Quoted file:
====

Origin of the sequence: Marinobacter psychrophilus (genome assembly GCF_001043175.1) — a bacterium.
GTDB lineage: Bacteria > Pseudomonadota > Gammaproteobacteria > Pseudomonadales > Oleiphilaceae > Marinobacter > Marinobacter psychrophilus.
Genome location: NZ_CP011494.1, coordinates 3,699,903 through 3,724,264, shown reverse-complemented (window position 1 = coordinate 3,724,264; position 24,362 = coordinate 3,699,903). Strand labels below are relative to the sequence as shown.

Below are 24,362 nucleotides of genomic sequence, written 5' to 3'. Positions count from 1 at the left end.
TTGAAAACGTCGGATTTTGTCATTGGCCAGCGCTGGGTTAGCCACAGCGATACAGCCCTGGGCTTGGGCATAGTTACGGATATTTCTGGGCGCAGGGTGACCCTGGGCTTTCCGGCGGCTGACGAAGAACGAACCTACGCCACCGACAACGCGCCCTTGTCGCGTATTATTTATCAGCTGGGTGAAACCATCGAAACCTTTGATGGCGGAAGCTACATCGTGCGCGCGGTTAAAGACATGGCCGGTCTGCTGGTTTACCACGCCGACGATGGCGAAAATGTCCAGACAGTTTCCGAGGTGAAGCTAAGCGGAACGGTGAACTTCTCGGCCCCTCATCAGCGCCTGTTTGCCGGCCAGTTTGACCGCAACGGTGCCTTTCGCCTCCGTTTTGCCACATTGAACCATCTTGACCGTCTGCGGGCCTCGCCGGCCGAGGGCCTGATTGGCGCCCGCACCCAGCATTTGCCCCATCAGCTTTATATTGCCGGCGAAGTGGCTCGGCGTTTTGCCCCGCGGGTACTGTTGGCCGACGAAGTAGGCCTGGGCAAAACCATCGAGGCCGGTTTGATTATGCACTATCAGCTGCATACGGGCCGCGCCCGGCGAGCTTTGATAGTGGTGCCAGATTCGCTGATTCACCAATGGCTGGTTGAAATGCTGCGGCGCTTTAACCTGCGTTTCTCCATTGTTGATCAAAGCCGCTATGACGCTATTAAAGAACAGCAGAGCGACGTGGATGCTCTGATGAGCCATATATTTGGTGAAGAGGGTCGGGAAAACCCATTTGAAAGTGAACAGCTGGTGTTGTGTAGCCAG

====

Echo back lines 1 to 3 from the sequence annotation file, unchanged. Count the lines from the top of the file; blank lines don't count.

Origin of the sequence: Marinobacter psychrophilus (genome assembly GCF_001043175.1) — a bacterium.
GTDB lineage: Bacteria > Pseudomonadota > Gammaproteobacteria > Pseudomonadales > Oleiphilaceae > Marinobacter > Marinobacter psychrophilus.
Genome location: NZ_CP011494.1, coordinates 3,699,903 through 3,724,264, shown reverse-complemented (window position 1 = coordinate 3,724,264; position 24,362 = coordinate 3,699,903). Strand labels below are relative to the sequence as shown.